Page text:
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| 1 minute read

Road to Victory Just Got a Little Easier for Whistleblowers

In 2017, a federal jury found whistleblower Trevor Murray was wrongfully terminated after he refused “to change his research on commercial mortgage-backed securities.” He won over $900,000. On appeal in 2022, the U.S. Court of Appeals for the Second Circuit overturned Murray's award, finding whistleblowers who bring a retaliation claim against their employer under the Sarbanes-Oxley Act (SOX) must prove their employer acted with “retaliatory intent.”  

Earlier this month, the U.S. Supreme Court weighed in, issuing a unanimous decision in Trevor Murray v. UBS Securities LLC, et al. The justices found that the Second Circuit was wrong. That is, “when it comes to a plaintiff's burden of proof on intent under SOX, they only need to show that their protected activity contributed to an unfavorable personnel action, such as a firing.” Once the plaintiff does this, the Supreme Court found the burden of proof shifts to the employer to prove that “it would have taken the same adverse action regardless of the employee's protected activity.” The justices found the law is intended ”to be plaintiff-friendly."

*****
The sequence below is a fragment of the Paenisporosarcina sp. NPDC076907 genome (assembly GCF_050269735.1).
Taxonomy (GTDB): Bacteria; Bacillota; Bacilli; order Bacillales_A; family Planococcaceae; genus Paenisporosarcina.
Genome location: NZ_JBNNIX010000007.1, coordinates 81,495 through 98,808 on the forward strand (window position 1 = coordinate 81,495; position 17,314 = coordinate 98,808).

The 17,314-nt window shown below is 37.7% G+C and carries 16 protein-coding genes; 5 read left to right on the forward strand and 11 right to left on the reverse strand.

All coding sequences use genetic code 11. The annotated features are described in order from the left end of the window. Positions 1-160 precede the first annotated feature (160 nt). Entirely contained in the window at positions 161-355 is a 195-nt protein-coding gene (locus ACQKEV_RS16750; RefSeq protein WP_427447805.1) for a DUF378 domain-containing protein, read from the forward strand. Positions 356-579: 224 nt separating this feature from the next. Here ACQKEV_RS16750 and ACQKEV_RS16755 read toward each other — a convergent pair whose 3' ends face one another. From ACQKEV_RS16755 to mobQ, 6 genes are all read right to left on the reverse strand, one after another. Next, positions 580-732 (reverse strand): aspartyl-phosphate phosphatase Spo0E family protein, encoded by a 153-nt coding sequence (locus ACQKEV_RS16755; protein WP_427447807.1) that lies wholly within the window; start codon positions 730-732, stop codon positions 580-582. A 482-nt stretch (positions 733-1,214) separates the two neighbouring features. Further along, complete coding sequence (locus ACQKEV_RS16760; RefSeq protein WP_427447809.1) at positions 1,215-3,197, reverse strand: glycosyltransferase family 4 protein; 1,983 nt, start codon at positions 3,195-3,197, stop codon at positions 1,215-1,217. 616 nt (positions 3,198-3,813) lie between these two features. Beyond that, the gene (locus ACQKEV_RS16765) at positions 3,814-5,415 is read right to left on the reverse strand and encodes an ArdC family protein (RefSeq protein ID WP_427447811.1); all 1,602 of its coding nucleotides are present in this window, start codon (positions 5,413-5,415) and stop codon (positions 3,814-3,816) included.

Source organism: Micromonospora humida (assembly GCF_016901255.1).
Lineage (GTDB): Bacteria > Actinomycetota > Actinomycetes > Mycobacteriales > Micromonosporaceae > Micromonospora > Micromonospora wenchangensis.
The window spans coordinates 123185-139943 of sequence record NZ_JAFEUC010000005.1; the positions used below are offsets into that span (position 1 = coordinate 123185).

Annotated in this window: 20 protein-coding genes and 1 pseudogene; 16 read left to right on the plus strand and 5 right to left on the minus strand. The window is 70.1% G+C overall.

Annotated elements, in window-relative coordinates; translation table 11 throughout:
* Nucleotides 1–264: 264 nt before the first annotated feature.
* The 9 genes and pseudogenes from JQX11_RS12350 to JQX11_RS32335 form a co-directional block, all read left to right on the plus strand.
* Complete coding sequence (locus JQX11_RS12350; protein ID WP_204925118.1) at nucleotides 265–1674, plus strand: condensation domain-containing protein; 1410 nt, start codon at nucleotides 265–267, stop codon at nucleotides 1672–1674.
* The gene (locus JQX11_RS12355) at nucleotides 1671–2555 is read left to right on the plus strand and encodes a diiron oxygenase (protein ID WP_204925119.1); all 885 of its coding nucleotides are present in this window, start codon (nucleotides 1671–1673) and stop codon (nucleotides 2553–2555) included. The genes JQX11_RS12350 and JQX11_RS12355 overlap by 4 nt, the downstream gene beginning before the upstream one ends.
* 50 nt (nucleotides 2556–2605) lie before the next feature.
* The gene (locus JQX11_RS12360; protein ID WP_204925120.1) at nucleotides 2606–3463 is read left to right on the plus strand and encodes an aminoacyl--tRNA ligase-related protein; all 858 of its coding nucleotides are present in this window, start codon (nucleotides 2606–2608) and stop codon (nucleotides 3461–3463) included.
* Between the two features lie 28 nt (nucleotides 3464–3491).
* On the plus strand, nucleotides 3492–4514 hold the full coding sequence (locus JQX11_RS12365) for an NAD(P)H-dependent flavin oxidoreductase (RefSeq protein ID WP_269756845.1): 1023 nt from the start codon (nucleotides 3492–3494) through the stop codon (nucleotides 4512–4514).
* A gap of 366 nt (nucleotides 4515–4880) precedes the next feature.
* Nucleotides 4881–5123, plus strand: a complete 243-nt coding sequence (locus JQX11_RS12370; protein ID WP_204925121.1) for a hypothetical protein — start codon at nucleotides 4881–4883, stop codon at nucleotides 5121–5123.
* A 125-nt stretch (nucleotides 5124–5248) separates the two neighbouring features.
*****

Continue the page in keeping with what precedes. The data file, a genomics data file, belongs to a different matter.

In light of this development, employers should continue to be diligent in documenting the reasons that lead to an employee's termination. This is especially true if that employee may be found to have engaged in a protected activity, cloaking them with certain whistleblower protections.     

In siding with whistleblower Trevor Murray, the justices rejected UBS' position that a separate finding of retaliatory intent is required for whistleblower protection under the Sarbanes-Oxley Act, or SOX, which governs corporate financial reporting and recordkeeping.


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